Schindlers to Intervene in Case to Defend 'Terri's Law'

By Melanie Arter | July 7, 2008 | 8:04 PM EDT

( - A law firm representing the parents of a brain-damaged Florida woman filed a notice of appeal Friday to intervene in her husband's challenge to a new law that allowed Gov. Jeb Bush to order the woman's feeding tube to be reconnected.

The appeal, filed by the American Center for Law and Justice (ACLJ), involves two orders issued by Pinellas County Circuit Court Judge W. Douglas Baird denying a motion by Terri Schindler Schiavo's parents to intervene in the case and Judge Baird's denial of a motion for rehearing, a motion that Baird reconsider his initial decision on the intervention question.

"It is important that the parents of Terri Schindler Schiavo be directly involved in defending the law that is keeping their daughter alive," said Jay Sekulow, chief counsel of the ACLJ, a public interest law firm specializing in constitutional law.

The ACLJ is representing the Schindlers in Schiavo v. Bush, the legal challenge to the constitutionality of the actions of the governor and state legislature. Patricia Fields Anderson is representing the Schindlers in all other aspects of the Schiavo case.

"The actions taken by the state legislature and the governor were not only appropriate but constitutional as well. Since 'Terri's Law' faces a serious legal challenge, it is only appropriate that the court permit Terri's parents to become a party in this case - to be directly involved - in the battle to save the life of their daughter," Sekulow said in a statement.

"We're hopeful that the appeals court will grant the Schindlers the opportunity to present their position in this critical case as a direct party rather than through a friend-of-the-court brief," Sekulow added.

The ACLJ filed an amicus brief on behalf of Robert and Mary Schindler on Nov. 6 to ensure that the Schindlers' views are heard while the denial of the motion to intervene is appealed.

Baird rules lawsuit may proceed

On Friday, Judge Baird ruled that Michael Schiavo's lawsuit against Gov. Bush might proceed after Bush's attorneys appealed the suit, triggering an automatic stay. Bush's attorneys have until Monday to submit a brief defending the constitutionality of the new law.

Baird said any delays in removing the feeding tube and letting Terri die would violate her right to privacy.

"The deprivation of this right is immediate, ongoing and presumptively unconstitutional," said Baird.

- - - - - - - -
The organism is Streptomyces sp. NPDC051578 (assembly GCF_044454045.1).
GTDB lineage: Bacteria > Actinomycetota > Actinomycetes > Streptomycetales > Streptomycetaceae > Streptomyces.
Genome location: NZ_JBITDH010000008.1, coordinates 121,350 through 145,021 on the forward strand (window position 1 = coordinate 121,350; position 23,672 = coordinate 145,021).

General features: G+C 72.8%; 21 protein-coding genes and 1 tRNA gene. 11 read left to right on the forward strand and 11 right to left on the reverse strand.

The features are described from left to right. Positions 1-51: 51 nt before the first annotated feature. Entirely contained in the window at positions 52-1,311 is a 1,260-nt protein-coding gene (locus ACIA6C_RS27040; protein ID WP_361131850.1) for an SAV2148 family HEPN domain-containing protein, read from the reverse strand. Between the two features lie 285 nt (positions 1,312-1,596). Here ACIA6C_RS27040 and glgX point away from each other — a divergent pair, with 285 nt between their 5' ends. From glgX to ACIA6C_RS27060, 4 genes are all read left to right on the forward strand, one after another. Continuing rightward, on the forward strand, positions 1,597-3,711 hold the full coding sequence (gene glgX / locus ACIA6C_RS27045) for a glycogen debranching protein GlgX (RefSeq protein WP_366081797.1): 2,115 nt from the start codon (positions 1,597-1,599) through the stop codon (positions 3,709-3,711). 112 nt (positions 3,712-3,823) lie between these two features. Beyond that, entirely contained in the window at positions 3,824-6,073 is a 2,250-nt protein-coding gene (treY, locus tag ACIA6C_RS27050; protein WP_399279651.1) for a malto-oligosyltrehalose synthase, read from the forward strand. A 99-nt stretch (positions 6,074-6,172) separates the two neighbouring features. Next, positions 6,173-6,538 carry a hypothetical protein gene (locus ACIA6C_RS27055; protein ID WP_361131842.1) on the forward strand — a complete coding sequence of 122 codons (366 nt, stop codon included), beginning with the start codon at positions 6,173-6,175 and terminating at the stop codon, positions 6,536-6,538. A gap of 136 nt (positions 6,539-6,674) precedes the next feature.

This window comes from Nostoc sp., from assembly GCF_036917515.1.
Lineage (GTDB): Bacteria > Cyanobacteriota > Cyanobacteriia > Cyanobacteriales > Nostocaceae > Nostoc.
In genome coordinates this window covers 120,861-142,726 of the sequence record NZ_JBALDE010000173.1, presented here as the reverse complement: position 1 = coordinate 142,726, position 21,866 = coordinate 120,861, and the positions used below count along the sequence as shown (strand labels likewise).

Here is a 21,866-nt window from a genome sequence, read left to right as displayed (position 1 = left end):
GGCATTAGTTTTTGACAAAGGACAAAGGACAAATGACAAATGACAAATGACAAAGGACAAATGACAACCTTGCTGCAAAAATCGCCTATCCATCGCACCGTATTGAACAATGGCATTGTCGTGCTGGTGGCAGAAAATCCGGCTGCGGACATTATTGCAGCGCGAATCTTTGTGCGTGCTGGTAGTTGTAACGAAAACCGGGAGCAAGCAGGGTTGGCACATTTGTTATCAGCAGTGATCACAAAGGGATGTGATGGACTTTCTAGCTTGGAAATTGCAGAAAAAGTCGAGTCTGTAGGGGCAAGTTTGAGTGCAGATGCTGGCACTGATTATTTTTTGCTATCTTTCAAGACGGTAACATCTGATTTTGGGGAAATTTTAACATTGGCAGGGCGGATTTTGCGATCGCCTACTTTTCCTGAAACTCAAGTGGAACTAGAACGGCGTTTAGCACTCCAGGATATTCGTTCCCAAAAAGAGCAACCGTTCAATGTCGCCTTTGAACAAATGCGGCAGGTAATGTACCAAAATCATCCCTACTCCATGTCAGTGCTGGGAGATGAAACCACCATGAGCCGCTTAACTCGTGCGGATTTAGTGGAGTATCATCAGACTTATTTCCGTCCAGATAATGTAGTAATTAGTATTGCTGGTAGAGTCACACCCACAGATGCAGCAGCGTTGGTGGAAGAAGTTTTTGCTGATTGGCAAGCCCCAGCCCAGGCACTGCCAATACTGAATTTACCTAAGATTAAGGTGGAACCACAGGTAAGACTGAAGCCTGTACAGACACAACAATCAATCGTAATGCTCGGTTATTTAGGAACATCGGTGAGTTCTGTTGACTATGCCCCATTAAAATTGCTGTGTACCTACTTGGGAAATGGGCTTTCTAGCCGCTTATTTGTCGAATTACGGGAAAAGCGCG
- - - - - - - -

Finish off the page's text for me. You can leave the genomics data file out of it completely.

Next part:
Schiavo's attorney, George Felos, applauded the judge's ruling, calling Gov. Bush's appeal a delaying tactic. "We're obviously very pleased with the judge's decision to vacate the stay," Felos said.

Schindlers take their case to Oprah Winfrey show

Terri's mother, brother and sister appeared on Oprah Winfrey's television show Friday to educate the public on Schiavo's condition. Mary Schindler said Terri is "not in a persistent and vegetative state," contrary to public perception and Michael Schiavo's opinion.

"She's very responsive to me, to my daughter, to Bobby, to her dad. She doesn't have the same expression. She changes from day to day," Mary Schindler said, adding that Terri laughs, cries and laughs at her dad's jokes.

"So you're saying, if he tells a joke, she gets the joke and laughs at the joke?" Winfrey asked.

"The same joke that he's told her for like four years, she laughs every time he tells it," Schindler said.

Terri's sister, Suzanne Carr, told Oprah that Terri is "very purposeful" in her actions.

"Like when you go in and say 'Hi' to Terri, Terri her best to say 'Hi' to you. Or...there's a lot of cases where if you tell Terri you're gonna leave, she'll cry...'cause she doesn't want you to leave. So, her reactions are very purposeful," Carr said.

Terri's brother, Bobby Schindler, said he and his family believe rehabilitation would help his sister.

"It's just not the family saying that Terri can be helped. We have over a dozen doctors - half of them being neurologists that all have either testified, examined Terri - and all believe that she could significantly improve if she was just given the chance," Schindler said.

Bobby Schindler believes Terri's husband "lost hope" in 1992.

"And from then on, she has been completely neglected, has gotten no rehabilitation, no therapy. And we believe, and these doctors believe if she was just given the chance, she could make significant improvement. There's a real misconception out there about Terri's condition," Schindler said.

To view's long-term coverage of the Terri Schindler Schiavo case click here.

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